thanks for the post! good quality of infos, very informative! people ought to do their job honestly to avoid problems such as this.

avatar Henry Chuang August 29, 2011 at 3:49 pm

Your welcome. Thank you for the kind words and I hope the other articles are helpful as well.

avatar allena August 31, 2011 at 9:46 am

How about the legality implication if the is an erroneous information sent by those robo-signers who would we go to if we have issues if the judiciary already conced their job to the banks?

avatar Henry Chuang August 31, 2011 at 4:14 pm

Unfortunately, only the judiciary can hear challenges to the foreclosures.

avatar kaks September 8, 2011 at 1:12 pm

That was awesome blog that you share…thanks to share!. 😛

avatar Nelia M. September 11, 2011 at 2:41 am

This is a wonderful information Hemry, its very useful for lots of people. Specially those who are in the money business.

avatar ojiebazar September 15, 2011 at 3:20 am

Banks should practice strict codes regarding this matter. This is not an easy game wherein there isno proper committee assigned for closures. A certain bank employee in coordination with other agency should look at things properly before an act of foreclosure is done. This is a serious task and should be taken seriously too. Does the governement have intervention regarding bank policies?

avatar Henry Chuang September 19, 2011 at 4:36 pm

Thank you for the kind words, Nelia. I hope other people benefit from these blog articles too.

avatar Henry Chuang September 19, 2011 at 4:36 pm

I am glad that it helped. Please continue following the blog for other insightful articles.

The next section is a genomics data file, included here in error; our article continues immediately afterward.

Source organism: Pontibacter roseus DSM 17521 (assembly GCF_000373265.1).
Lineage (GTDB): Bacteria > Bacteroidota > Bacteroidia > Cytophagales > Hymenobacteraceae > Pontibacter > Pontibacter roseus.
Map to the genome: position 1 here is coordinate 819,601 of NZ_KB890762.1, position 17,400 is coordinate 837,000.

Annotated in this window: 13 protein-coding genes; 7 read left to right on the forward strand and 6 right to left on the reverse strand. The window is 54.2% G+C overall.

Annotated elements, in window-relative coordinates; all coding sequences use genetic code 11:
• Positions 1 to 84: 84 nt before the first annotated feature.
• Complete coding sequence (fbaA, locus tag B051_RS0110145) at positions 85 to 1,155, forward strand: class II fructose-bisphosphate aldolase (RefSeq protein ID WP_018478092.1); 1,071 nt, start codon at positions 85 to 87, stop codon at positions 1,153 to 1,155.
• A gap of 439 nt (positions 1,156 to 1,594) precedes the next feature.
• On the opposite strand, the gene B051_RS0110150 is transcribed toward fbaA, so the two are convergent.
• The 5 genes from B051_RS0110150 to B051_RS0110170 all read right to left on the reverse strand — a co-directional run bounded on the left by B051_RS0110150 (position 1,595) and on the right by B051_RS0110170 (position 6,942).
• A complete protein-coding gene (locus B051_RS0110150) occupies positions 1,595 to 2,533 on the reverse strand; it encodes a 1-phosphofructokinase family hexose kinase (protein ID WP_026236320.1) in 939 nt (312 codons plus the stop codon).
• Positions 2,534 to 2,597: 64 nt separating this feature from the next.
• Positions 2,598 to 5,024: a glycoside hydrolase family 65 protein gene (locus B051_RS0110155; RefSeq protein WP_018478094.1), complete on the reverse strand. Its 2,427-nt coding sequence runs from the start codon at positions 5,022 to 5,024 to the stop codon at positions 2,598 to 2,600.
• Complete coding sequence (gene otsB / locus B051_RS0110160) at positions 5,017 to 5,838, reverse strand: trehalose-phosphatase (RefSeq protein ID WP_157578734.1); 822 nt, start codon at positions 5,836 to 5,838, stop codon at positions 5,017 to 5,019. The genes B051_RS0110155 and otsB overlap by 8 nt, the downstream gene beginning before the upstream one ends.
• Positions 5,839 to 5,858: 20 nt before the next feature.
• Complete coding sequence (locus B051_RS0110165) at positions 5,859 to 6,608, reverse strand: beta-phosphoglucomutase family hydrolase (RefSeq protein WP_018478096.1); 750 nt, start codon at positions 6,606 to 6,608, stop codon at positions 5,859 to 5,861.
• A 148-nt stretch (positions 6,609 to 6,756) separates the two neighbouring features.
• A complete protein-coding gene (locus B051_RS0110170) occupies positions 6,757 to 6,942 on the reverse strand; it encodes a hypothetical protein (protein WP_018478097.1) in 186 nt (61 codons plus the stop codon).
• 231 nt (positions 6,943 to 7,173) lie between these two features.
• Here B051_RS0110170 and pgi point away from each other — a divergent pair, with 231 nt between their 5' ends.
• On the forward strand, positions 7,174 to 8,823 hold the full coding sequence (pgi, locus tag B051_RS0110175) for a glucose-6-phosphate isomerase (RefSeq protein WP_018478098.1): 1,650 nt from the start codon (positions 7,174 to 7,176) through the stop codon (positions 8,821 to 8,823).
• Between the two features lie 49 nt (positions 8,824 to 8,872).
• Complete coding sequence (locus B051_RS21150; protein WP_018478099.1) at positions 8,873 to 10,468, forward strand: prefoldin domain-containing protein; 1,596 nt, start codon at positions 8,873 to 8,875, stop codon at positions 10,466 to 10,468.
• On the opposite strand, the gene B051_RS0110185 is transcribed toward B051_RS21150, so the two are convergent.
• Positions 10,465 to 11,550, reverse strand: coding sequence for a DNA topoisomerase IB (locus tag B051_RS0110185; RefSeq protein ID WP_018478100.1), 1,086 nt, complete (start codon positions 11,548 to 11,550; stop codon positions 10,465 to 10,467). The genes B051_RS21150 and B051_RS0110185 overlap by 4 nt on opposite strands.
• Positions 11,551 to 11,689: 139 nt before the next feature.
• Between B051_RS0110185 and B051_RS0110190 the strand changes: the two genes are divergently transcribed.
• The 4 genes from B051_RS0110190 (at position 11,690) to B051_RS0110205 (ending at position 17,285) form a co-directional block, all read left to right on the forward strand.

avatar Nessa September 24, 2011 at 1:00 pm

thanks for the great insight,this is very useful blog thanks for sharing this to us.

avatar ichigo September 24, 2011 at 2:36 pm

I’m glad I saw and read this blog…sound like great..GREAT! | 😛

avatar searia October 4, 2011 at 3:30 am

Brilliant post you shared here, many people they glad when they read this post.

avatar Vangie October 5, 2011 at 8:21 am

Good post. Very helpful for business men. Quiet informative. Thanks for sharing this idea.

avatar chynagirlash October 13, 2011 at 8:58 am

Foreclosure is a serious act. Proper committee should have be created solely for this. It should not be delegated by any mere bank employee.

avatar Lavinia October 27, 2011 at 2:46 pm

Sounds great! Very helpful for businessmen.

avatar mellowmelanie March 28, 2012 at 6:10 pm

Your description of Robo-signing fails to relate the problem accurately.
Robo-signers often were not employed by the banks. Linda Green, made famous on 60 Minutes signed as vice president of B of A, Wells Fargo, and many other banks. Law office employees signed as bank officers. Lynn Szymoniak, who trained FBI agents to detect fraudulent documents brought much of this to light.
How do you explain the tens of thousands of signatures by NON bank officers, or servicers signing for lenders who were defunct and had divested themselves of all mortgage assets?
Do you truly believe is was just a matter of employees not having time to read a few documents?

avatar kindle fire June 4, 2013 at 8:28 am

What makes presently there so numerous insane comments on this page? Unusual. Anyways I just had to stop by together with enhance you on your amazing way of writing.